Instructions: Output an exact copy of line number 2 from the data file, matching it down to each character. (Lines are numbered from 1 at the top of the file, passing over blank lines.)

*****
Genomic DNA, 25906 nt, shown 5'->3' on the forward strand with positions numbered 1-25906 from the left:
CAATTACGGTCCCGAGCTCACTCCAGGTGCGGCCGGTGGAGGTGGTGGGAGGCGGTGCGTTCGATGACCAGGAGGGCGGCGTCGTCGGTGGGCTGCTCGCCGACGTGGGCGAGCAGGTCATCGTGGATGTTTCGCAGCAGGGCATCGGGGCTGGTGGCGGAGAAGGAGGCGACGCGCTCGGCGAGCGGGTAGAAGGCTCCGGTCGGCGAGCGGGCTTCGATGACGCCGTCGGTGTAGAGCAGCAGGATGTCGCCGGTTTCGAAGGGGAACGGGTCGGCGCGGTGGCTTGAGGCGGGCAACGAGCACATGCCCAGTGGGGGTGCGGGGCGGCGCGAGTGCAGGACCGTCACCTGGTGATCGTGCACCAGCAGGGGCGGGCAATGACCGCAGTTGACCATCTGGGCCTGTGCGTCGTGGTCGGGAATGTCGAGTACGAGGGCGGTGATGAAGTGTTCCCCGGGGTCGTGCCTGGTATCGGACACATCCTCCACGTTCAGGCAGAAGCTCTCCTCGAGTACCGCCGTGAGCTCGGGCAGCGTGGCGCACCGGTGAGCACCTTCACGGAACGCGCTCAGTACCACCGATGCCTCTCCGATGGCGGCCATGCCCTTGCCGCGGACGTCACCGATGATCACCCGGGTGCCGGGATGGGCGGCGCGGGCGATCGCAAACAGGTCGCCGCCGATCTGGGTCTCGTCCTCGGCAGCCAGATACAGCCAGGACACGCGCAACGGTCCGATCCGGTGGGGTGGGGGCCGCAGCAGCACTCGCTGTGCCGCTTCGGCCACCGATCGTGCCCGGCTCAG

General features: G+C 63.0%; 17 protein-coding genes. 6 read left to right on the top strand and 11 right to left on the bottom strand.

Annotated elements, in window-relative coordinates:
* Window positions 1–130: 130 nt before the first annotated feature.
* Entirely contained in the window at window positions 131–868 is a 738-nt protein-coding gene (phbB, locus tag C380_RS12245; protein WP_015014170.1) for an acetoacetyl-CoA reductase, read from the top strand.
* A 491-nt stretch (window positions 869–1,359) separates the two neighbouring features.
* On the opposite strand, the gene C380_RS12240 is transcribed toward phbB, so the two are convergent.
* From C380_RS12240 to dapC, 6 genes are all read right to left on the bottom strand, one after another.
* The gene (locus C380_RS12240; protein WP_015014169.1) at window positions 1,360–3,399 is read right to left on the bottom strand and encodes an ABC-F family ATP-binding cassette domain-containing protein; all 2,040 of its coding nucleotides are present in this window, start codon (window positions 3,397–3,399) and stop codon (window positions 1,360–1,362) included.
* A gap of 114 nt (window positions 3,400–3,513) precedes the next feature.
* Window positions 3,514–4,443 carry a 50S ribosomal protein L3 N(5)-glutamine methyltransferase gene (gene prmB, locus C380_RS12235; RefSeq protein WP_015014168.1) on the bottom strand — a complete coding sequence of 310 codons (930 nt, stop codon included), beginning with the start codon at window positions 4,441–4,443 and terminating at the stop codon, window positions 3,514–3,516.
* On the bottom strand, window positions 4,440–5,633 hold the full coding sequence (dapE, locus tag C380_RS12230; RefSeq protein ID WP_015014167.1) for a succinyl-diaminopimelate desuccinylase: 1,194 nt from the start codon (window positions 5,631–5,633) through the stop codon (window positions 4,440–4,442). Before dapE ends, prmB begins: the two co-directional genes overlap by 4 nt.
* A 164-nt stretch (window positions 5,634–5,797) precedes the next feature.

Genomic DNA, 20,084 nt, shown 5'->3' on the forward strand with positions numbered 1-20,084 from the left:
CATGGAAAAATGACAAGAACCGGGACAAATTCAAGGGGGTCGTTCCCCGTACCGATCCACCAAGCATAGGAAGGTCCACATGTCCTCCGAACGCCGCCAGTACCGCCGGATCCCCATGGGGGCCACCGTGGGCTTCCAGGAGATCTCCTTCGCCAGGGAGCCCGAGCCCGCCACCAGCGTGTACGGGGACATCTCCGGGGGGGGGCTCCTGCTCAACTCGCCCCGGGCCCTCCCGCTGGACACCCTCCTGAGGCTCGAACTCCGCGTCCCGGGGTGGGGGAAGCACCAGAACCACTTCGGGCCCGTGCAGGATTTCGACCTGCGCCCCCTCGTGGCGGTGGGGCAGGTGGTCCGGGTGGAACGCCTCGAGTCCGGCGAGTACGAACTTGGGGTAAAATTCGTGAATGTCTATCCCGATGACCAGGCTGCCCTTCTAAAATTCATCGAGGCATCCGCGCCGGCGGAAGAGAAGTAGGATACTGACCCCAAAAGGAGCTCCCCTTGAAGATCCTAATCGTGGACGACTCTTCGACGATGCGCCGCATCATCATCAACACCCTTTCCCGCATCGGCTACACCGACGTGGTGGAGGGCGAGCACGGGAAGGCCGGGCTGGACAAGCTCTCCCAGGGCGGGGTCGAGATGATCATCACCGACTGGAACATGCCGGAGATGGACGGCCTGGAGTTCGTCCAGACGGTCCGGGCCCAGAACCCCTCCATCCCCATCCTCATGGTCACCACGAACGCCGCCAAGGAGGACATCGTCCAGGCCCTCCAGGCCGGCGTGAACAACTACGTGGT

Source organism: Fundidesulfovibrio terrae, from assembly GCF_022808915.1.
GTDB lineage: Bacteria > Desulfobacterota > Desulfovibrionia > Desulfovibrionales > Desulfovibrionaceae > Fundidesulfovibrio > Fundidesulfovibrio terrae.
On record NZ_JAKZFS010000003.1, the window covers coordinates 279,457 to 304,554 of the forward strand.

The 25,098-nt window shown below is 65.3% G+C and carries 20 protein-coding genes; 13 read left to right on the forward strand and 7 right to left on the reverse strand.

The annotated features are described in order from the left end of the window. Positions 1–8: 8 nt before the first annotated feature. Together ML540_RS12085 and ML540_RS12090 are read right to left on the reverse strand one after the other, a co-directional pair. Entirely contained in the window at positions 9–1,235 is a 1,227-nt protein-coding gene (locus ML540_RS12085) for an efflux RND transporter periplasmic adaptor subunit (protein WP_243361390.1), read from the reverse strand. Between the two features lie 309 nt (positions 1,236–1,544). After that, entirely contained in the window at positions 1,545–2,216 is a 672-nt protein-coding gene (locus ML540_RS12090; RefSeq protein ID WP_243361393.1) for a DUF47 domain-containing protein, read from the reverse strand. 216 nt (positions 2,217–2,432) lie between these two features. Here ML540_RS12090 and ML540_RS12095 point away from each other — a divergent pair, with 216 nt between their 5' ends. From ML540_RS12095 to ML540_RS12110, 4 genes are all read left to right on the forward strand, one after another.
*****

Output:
CAATTACGGTCCCGAGCTCACTCCAGGTGCGGCCGGTGGAGGTGGTGGGAGGCGGTGCGTTCGATGACCAGGAGGGCGGCGTCGTCGGTGGGCTGCTCGCCGACGTGGGCGAGCAGGTCATCGTGGATGTTTCGCAGCAGGGCATCGGGGCTGGTGGCGGAGAAGGAGGCGACGCGCTCGGCGAGCGGGTAGAAGGCTCCGGTCGGCGAGCGGGCTTCGATGACGCCGTCGGTGTAGAGCAGCAGGATGTCGCCGGTTTCGAAGGGGAACGGGTCGGCGCGGTGGCTTGAGGCGGGCAACGAGCACATGCCCAGTGGGGGTGCGGGGCGGCGCGAGTGCAGGACCGTCACCTGGTGATCGTGCACCAGCAGGGGCGGGCAATGACCGCAGTTGACCATCTGGGCCTGTGCGTCGTGGTCGGGAATGTCGAGTACGAGGGCGGTGATGAAGTGTTCCCCGGGGTCGTGCCTGGTATCGGACACATCCTCCACGTTCAGGCAGAAGCTCTCCTCGAGTACCGCCGTGAGCTCGGGCAGCGTGGCGCACCGGTGAGCACCTTCACGGAACGCGCTCAGTACCACCGATGCCTCTCCGATGGCGGCCATGCCCTTGCCGCGGACGTCACCGATGATCACCCGGGTGCCGGGATGGGCGGCGCGGGCGATCGCAAACAGGTCGCCGCCGATCTGGGTCTCGTCCTCGGCAGCCAGATACAGCCAGGACACGCGCAACGGTCCGATCCGGTGGGGTGGGGGCCGCAGCAGCACTCGCTGTGCCGCTTCGGCCACCGATCGTGCCCGGCTCAG